Radical Inclusivity is a spiritual practice that is being used by people of many faiths (Including the recently deceased Rabbi Zalman Schecter)  and by definition the diversity of a group of individuals strengthens their practice. Key to the practice is to be able to cultivate allies within multiple traditions which requires knowing a lot and feeling close to spiritual traditions and practices that you were raised with as well as others that you care about.

I do not feel insecure claiming to be Jewish, Christian and Quaker (as these are three traditions and communities to which I feel intimately devoted). I also love to participate in the spiritual practices of other traditions (Tich Nat Han, another radical inclusivist, comes to mind)

I believe Jesus as well as Hillel, one of his contemporary rabbis, was a great Radical Inclusivist... and I am a humble student of these teachers and many others with whom I feel included. The Spirit Speaks clearly through these teachers.

I was not speaking for Jess when, earlier, I said Thank you Thank you

When you take it to a deep enough level -- as Schachter-Shalomi clearly did -- people turn out to be talking about the same Stuff.

But having different angles on it likewise proves helpful, as in Alan Lew's take on what really happened at Babel -- that God did us a favor by not letting us grab the controls of this harmonious world under one centralized command, but rather giving us many different eyes with which to love it... http://www.sneezingflower.blogspot.com/2013/08/the-self-disclosure-...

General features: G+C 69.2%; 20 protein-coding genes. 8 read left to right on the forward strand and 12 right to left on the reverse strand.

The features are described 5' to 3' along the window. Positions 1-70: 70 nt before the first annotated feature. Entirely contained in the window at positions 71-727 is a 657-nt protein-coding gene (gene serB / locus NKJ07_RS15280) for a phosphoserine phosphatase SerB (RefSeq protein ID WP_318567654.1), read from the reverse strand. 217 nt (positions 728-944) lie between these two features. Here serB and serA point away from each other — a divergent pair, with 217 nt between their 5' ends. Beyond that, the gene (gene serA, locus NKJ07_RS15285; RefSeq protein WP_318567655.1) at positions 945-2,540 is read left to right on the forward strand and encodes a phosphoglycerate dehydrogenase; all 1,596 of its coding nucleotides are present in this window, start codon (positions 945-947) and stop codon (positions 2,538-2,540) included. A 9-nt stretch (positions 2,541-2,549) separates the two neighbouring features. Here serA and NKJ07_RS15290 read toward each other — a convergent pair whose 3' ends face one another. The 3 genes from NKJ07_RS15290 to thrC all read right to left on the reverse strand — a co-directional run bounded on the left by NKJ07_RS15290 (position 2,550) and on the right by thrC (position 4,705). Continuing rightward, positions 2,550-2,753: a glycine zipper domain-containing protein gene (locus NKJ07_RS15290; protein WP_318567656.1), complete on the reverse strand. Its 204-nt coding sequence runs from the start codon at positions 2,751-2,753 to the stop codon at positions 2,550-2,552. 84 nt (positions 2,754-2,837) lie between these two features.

Greetings Craig, good to hear from you!  (Craig and I go back).

As a student of Python the computer language, I can attest that when we go:

class Me (Quaker, Jewish):

     def __init__(self): # a self is born!
         pass # details skipped

to create a blueprint of a Me, it's certainly valid to have multiple influences. such that now:

>>> craig = Me()  # make a new me
>>> isinstance(craig, Quaker)
True
>>> isinstance(craig, Jewish)
True

Instead of "influences" we might say "ancestors".  One inherits. 

Python enjoys Dutch influence (its designer is from Holland), with the Dutch being liberal / cosmopolitan and therefore more accepting of multiple inheritance (many languages don't allow it). 

Any brand of multiculturalism is an anathema to those without the skills.  They label us "xenophiles" as a term of opprobrium.  Radical inclusivism?  Some would lose their (too fragile?) identities in such a practice.

I'll be adding more to QuakerQuaker after Halloween but didn't want to miss this opportunity to wave and say hello.

More autobio:  http://mybizmo.blogspot.com/2015/10/more-memories.html

Kirby

Kirby,

There's poetry in your mathematical proof.  Neat.

Craig,

Thank you for sharing each piece of that last post.   It's interesting to me to read it after we've had this question laid out and various suggestions about logistical feasability and will-they or won't-they permit mutual membership.  It feels like one very true testament to how the Spirit works and may call an individual:  as you've shared it so far, my impression is that your actual membership approval is not necessary for you to be fulfilling your divine calling to be 100% both/all.    For all I know, technical objections may still apply in both congregations, but just not apply to YOU on a spiritual level, and not hinder your leading.   That tale feels like a warm campfire, somehow....

One can be what whatever one desires. No one needs permission or unnecessary expectations from others. If your heart tells you that you "are" something, just be the best "something" that you can be. Blessings

I'd like to add that I like everything I hear about Seattle University Friends Meeting, including some really challenging topics in recent years that they handled very seriously and with grace too. 

And I like everything I hear about Howard's meeting.  Howard, it always seems to be the realization of our ideals, no matter what angle we're talking about.  It's great to know that's out there!  Thank you for sharing it with us.